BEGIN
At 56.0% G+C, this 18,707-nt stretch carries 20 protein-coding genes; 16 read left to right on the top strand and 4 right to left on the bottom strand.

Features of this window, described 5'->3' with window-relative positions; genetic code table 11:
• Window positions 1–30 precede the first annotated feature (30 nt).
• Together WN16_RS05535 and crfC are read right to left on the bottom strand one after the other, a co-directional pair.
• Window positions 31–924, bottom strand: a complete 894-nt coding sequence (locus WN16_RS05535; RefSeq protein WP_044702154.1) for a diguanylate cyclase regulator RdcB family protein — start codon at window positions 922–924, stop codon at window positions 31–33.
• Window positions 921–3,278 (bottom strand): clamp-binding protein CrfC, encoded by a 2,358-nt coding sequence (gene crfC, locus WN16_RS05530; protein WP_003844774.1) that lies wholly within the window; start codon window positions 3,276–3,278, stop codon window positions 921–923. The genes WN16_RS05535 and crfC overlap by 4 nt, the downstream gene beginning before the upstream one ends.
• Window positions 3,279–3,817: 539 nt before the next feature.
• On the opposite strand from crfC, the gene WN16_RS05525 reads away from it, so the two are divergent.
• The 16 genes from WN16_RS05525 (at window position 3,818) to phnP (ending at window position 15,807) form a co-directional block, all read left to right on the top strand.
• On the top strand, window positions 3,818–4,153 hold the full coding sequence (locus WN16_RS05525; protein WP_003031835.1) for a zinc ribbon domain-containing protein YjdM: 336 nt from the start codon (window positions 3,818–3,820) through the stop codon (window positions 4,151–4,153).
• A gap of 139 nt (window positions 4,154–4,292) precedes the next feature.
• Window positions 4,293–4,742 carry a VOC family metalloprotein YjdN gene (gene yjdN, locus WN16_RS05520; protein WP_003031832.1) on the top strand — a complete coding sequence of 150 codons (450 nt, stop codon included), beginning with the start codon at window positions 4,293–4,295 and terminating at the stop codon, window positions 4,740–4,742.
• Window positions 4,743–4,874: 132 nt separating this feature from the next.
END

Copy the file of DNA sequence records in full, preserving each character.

At 56.0% G+C, this 18,707-nt stretch carries 20 protein-coding genes; 16 read left to right on the top strand and 4 right to left on the bottom strand.

Features of this window, described 5'->3' with window-relative positions; genetic code table 11:
• Window positions 1–30 precede the first annotated feature (30 nt).
• Together WN16_RS05535 and crfC are read right to left on the bottom strand one after the other, a co-directional pair.
• Window positions 31–924, bottom strand: a complete 894-nt coding sequence (locus WN16_RS05535; RefSeq protein WP_044702154.1) for a diguanylate cyclase regulator RdcB family protein — start codon at window positions 922–924, stop codon at window positions 31–33.
• Window positions 921–3,278 (bottom strand): clamp-binding protein CrfC, encoded by a 2,358-nt coding sequence (gene crfC, locus WN16_RS05530; protein WP_003844774.1) that lies wholly within the window; start codon window positions 3,276–3,278, stop codon window positions 921–923. The genes WN16_RS05535 and crfC overlap by 4 nt, the downstream gene beginning before the upstream one ends.
• Window positions 3,279–3,817: 539 nt before the next feature.
• On the opposite strand from crfC, the gene WN16_RS05525 reads away from it, so the two are divergent.
• The 16 genes from WN16_RS05525 (at window position 3,818) to phnP (ending at window position 15,807) form a co-directional block, all read left to right on the top strand.
• On the top strand, window positions 3,818–4,153 hold the full coding sequence (locus WN16_RS05525; protein WP_003031835.1) for a zinc ribbon domain-containing protein YjdM: 336 nt from the start codon (window positions 3,818–3,820) through the stop codon (window positions 4,151–4,153).
• A gap of 139 nt (window positions 4,154–4,292) precedes the next feature.
• Window positions 4,293–4,742 carry a VOC family metalloprotein YjdN gene (gene yjdN, locus WN16_RS05520; protein WP_003031832.1) on the top strand — a complete coding sequence of 150 codons (450 nt, stop codon included), beginning with the start codon at window positions 4,293–4,295 and terminating at the stop codon, window positions 4,740–4,742.
• Window positions 4,743–4,874: 132 nt separating this feature from the next.